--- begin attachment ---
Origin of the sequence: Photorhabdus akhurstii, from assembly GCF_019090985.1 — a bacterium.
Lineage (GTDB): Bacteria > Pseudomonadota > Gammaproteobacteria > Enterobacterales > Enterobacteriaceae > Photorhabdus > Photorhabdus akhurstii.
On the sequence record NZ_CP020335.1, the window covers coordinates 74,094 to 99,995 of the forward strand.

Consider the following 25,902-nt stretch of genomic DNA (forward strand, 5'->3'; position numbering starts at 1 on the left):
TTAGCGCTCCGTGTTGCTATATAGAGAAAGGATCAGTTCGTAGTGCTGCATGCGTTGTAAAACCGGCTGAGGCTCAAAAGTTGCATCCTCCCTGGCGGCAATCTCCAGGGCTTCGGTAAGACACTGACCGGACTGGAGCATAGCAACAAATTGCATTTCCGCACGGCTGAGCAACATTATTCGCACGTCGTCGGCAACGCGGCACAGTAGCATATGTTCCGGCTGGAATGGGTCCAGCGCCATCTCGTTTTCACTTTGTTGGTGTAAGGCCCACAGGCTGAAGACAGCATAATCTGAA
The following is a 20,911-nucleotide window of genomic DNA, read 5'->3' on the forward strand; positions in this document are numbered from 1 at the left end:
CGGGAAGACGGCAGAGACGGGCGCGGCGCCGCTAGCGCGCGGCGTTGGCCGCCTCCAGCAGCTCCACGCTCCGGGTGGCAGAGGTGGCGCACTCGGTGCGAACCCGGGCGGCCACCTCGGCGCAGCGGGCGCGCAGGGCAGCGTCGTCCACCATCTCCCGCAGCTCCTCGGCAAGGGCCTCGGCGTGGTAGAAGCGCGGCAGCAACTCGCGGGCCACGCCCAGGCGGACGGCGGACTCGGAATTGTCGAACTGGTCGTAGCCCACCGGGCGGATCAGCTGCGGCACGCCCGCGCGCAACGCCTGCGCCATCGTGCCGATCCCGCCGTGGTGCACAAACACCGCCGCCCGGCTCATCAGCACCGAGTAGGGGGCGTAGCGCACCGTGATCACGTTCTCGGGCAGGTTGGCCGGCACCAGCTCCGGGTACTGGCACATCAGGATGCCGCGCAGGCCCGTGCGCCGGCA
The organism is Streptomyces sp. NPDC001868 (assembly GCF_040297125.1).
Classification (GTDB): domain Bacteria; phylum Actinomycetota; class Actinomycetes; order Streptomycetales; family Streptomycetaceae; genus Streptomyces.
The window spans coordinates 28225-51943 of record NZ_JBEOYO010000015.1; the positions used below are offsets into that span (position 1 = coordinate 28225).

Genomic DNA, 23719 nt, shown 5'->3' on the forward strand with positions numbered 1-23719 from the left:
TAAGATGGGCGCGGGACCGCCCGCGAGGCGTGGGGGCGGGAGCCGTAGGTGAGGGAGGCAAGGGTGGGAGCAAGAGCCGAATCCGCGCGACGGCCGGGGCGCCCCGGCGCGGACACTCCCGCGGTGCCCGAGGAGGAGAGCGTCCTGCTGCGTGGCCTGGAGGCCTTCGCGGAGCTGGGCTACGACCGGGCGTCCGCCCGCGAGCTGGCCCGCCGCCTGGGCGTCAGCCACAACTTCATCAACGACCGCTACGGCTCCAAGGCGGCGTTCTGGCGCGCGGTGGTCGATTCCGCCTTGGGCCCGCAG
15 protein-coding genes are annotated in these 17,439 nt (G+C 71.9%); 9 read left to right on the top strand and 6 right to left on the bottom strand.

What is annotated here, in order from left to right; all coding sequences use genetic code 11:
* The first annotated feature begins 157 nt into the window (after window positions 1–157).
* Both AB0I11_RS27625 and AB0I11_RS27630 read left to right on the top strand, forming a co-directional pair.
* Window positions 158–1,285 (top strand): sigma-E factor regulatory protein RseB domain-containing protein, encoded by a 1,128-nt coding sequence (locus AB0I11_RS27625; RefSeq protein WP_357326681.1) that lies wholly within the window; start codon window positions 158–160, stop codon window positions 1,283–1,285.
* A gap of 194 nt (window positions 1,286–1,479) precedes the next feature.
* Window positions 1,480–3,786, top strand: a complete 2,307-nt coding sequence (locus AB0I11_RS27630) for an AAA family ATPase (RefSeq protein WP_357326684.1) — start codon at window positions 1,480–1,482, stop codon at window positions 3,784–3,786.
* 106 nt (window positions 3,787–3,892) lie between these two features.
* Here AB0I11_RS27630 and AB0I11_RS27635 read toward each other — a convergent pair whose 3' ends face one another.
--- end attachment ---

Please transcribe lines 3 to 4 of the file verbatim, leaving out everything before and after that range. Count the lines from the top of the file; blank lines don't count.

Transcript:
On the sequence record NZ_CP020335.1, the window covers coordinates 74,094 to 99,995 of the forward strand.

Consider the following 25,902-nt stretch of genomic DNA (forward strand, 5'->3'; position numbering starts at 1 on the left):